Entrepreneur: Steve McCollum
Brand: TFT Fitness
This is a conversation that every athlete needs to hear…
Be the leader that you would want to follow.
It’s hard to win when you’re beating yourself.
On most losing teams, that is that case. The players have talent, the coach knows the game, but the pieces of the puzzle just aren’t fitting together the way that they should.
This is true in both sports and business.
When all of the players on a team are working in harmony, together they can achieve much more than they could ever hope to alone.
On the other hand, in the absence of strong chemistry groups lose synergy and struggle to reach their potential.
Anyone can have occasional flashes of brilliance, but there can never be true greatness on any team without first developing a winning team culture.
Here are my 3 Keys to Creating a Winning Culture:
As the head of the team, you have to be the one who sets the tempo. You are responsible for creating the environment that your assistant coaches and players will learn in, perform in, fail and succeed in. So think carefully about which behaviours you want to promote and which you want to punish.
On the first day of practice outline the expectations.
Here are some of the ground rules that I give the athletes on my youth football team:
It’s Here! Listen to my new Podcast “The Come Up: Steps to Success”
With the tools that are available on the internet these days, it has never been easier to share your story.
This year, I’m setting out to explore the world of podcasting with my man Jimmy Lawson. Together, we are launching a mini-series called “The Come Up: Steps to Success” on SoundCloud, iTunes, and Google Play.
After listening to a bunch of podcasts myself, I realized that the best episodes provide useful information and helpful advice, not just small talk. So, on The Come Up, we are going to share valuable tips that you can use on your road to success.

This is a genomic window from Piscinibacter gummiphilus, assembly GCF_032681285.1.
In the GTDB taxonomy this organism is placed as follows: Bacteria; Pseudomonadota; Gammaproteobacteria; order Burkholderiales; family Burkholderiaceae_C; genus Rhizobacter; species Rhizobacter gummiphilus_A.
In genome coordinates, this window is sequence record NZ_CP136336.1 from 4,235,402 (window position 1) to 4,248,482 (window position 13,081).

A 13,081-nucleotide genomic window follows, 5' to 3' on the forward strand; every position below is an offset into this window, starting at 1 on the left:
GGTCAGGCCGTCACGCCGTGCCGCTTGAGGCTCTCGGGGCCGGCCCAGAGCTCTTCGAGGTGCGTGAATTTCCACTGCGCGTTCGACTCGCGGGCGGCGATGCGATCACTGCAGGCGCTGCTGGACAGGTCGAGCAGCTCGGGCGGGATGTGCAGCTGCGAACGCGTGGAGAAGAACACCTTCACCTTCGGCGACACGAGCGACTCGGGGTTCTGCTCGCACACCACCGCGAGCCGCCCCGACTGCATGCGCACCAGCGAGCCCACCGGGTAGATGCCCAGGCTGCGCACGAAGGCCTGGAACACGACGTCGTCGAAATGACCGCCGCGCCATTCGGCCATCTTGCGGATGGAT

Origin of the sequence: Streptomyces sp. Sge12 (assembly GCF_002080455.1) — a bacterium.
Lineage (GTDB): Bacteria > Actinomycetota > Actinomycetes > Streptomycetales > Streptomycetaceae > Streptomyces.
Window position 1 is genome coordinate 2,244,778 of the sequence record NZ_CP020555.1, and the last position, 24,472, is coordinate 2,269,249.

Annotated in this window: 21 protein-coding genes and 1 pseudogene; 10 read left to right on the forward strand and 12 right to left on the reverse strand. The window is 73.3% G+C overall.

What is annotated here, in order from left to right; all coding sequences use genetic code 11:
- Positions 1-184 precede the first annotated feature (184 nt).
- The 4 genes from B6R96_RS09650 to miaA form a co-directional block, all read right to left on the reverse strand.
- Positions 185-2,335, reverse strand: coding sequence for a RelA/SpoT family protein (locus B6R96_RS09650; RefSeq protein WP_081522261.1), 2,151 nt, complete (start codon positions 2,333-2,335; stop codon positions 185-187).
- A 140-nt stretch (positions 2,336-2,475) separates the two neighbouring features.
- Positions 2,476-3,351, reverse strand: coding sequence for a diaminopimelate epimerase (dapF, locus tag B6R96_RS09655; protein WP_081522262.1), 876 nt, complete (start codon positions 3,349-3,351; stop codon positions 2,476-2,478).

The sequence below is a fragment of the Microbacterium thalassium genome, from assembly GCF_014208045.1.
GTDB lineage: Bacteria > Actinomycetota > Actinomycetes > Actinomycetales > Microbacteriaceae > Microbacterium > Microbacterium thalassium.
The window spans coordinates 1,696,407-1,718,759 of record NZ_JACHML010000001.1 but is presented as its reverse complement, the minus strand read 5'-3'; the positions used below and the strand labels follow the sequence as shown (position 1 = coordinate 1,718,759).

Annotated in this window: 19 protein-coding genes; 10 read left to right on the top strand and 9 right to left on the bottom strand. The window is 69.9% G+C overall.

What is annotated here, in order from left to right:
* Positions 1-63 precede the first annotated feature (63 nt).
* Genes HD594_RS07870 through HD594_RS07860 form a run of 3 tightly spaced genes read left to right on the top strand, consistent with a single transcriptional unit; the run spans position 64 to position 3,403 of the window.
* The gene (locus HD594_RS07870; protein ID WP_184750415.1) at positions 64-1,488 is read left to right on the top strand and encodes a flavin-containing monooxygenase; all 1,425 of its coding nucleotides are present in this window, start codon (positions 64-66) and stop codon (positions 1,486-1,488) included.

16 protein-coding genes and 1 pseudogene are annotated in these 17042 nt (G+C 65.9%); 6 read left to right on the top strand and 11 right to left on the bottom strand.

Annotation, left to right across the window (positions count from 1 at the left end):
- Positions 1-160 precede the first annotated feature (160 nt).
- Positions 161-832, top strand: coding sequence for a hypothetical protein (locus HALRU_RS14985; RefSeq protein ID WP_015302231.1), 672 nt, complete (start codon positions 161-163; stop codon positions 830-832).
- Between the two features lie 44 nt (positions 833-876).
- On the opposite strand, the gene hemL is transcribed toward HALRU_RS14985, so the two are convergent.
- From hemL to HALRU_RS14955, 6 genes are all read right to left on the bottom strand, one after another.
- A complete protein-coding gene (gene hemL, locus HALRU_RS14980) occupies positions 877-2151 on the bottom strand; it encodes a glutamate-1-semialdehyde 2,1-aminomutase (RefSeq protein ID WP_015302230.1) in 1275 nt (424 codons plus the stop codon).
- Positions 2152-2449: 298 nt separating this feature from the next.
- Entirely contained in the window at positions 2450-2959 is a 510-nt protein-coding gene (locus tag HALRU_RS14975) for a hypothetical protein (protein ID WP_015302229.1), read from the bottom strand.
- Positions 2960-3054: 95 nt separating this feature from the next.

The Come Up Podcast is all about personal development and becoming a better athlete, student, parent or professional.
This is my first time ever doing anything like this, so I’d really appreciate it if you gave me some feedback. Leave a comment on iTunes or Google Play.
For more information about The Come Up visit the Podcast Website.
During my career as a professional athlete, I have had to perform on all kinds of stages.
Whether you need to perform in front of 70 or 70,000 people, these four strategies will help you build your confidence like a pro.
Confidence is not found, it is created.
We have all felt those nervous butterflies in our stomach before, but have you ever stopped to ask yourself why?
Well, there is no need to worry since that anxious feeling you get right before the moment of truth is simply a sign that you care deeply about what you are doing.
And even if you don’t care much for what you are doing, the thought of the potential outcomes based on your performance always hold weight.
You may not feel overly confident right now, but with a positive perspective and enough hard work, you can learn how to will yourself to success at a very high level.
During my career as a professional athlete, I have had to perform on all kinds of stages. I have played in championship games when any second could be the one that decides the fate of an entire season. On the other hand, I have also delivered presentations as a brand ambassador to a room full of business owners and professionals. Believe it or not, these situations can be equally nerve-wracking.
Over time I have learned that the size of the audience doesn’t make much of a difference. The tactics that I am about to teach you can apply in any situation. Whether you need to perform in front of 70 or 70 000 people, these four strategies will help you build up supreme confidence.
Understand Your Body
You are the pilot of a very sophisticated vehicle, but you don’t really know how to drive it yet.
Our habits determine a large part of what we spend our time doing each day, so taking control over those unconscious drives can go a long way in helping us navigate towards our goals.
We all have habits. They show up in every facet of our lives; in our thoughts, our speech and of course, in our actions. You probably don’t even realize half of your habits because they are so deeply ingrained in your lifestyle. Yet, these unconscious drives play an undeniable role in shaping our reality and, ultimately, determining whether we find success or fall short of our mark.
Bad Habits vs. Healthy Habits